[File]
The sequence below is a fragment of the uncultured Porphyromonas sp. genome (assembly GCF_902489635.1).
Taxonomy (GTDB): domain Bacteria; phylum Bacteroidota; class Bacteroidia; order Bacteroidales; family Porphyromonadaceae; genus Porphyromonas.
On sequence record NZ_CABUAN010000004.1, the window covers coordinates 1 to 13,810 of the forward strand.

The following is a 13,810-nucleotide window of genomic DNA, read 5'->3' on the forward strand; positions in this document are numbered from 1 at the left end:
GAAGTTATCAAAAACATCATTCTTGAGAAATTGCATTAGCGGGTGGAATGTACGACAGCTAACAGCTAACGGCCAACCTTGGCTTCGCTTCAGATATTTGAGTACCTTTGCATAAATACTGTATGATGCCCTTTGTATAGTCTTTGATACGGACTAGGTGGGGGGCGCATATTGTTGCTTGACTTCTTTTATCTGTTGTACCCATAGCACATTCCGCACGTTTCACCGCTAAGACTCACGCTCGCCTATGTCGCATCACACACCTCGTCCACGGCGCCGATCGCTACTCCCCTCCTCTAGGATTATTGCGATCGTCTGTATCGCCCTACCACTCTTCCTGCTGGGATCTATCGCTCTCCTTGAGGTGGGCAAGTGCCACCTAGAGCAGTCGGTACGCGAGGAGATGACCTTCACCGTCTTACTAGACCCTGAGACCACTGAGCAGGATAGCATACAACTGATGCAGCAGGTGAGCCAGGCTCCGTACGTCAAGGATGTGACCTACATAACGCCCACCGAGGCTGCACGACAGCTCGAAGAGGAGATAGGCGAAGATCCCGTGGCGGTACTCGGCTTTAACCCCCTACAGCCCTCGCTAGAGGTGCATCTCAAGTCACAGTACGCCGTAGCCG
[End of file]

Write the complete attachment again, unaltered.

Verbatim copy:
The sequence below is a fragment of the uncultured Porphyromonas sp. genome (assembly GCF_902489635.1).
Taxonomy (GTDB): domain Bacteria; phylum Bacteroidota; class Bacteroidia; order Bacteroidales; family Porphyromonadaceae; genus Porphyromonas.
On sequence record NZ_CABUAN010000004.1, the window covers coordinates 1 to 13,810 of the forward strand.

The following is a 13,810-nucleotide window of genomic DNA, read 5'->3' on the forward strand; positions in this document are numbered from 1 at the left end:
GAAGTTATCAAAAACATCATTCTTGAGAAATTGCATTAGCGGGTGGAATGTACGACAGCTAACAGCTAACGGCCAACCTTGGCTTCGCTTCAGATATTTGAGTACCTTTGCATAAATACTGTATGATGCCCTTTGTATAGTCTTTGATACGGACTAGGTGGGGGGCGCATATTGTTGCTTGACTTCTTTTATCTGTTGTACCCATAGCACATTCCGCACGTTTCACCGCTAAGACTCACGCTCGCCTATGTCGCATCACACACCTCGTCCACGGCGCCGATCGCTACTCCCCTCCTCTAGGATTATTGCGATCGTCTGTATCGCCCTACCACTCTTCCTGCTGGGATCTATCGCTCTCCTTGAGGTGGGCAAGTGCCACCTAGAGCAGTCGGTACGCGAGGAGATGACCTTCACCGTCTTACTAGACCCTGAGACCACTGAGCAGGATAGCATACAACTGATGCAGCAGGTGAGCCAGGCTCCGTACGTCAAGGATGTGACCTACATAACGCCCACCGAGGCTGCACGACAGCTCGAAGAGGAGATAGGCGAAGATCCCGTGGCGGTACTCGGCTTTAACCCCCTACAGCCCTCGCTAGAGGTGCATCTCAAGTCACAGTACGCCGTAGCCG